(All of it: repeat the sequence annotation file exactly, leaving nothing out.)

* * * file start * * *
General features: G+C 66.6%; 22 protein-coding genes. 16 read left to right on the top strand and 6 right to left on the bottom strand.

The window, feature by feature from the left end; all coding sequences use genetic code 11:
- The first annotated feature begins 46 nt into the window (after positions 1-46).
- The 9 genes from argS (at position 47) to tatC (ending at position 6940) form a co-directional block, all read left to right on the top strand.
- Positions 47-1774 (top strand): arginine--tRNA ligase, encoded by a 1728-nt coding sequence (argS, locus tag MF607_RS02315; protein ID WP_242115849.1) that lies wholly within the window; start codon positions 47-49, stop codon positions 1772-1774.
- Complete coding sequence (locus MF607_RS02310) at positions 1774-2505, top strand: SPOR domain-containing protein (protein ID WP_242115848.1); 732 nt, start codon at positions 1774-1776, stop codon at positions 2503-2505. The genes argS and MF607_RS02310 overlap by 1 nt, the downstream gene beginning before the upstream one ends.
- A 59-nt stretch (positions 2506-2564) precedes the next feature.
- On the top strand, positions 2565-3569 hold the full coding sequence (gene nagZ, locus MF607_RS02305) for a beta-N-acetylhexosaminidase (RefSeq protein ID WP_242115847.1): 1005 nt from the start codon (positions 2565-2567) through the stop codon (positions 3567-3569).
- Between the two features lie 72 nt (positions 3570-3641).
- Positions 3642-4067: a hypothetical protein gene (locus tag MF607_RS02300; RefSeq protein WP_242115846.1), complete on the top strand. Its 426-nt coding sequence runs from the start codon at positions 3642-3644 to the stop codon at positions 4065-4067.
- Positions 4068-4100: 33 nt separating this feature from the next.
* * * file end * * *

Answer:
General features: G+C 66.6%; 22 protein-coding genes. 16 read left to right on the top strand and 6 right to left on the bottom strand.

The window, feature by feature from the left end; all coding sequences use genetic code 11:
- The first annotated feature begins 46 nt into the window (after positions 1-46).
- The 9 genes from argS (at position 47) to tatC (ending at position 6940) form a co-directional block, all read left to right on the top strand.
- Positions 47-1774 (top strand): arginine--tRNA ligase, encoded by a 1728-nt coding sequence (argS, locus tag MF607_RS02315; protein ID WP_242115849.1) that lies wholly within the window; start codon positions 47-49, stop codon positions 1772-1774.
- Complete coding sequence (locus MF607_RS02310) at positions 1774-2505, top strand: SPOR domain-containing protein (protein ID WP_242115848.1); 732 nt, start codon at positions 1774-1776, stop codon at positions 2503-2505. The genes argS and MF607_RS02310 overlap by 1 nt, the downstream gene beginning before the upstream one ends.
- A 59-nt stretch (positions 2506-2564) precedes the next feature.
- On the top strand, positions 2565-3569 hold the full coding sequence (gene nagZ, locus MF607_RS02305) for a beta-N-acetylhexosaminidase (RefSeq protein ID WP_242115847.1): 1005 nt from the start codon (positions 2565-2567) through the stop codon (positions 3567-3569).
- Between the two features lie 72 nt (positions 3570-3641).
- Positions 3642-4067: a hypothetical protein gene (locus tag MF607_RS02300; RefSeq protein WP_242115846.1), complete on the top strand. Its 426-nt coding sequence runs from the start codon at positions 3642-3644 to the stop codon at positions 4065-4067.
- Positions 4068-4100: 33 nt separating this feature from the next.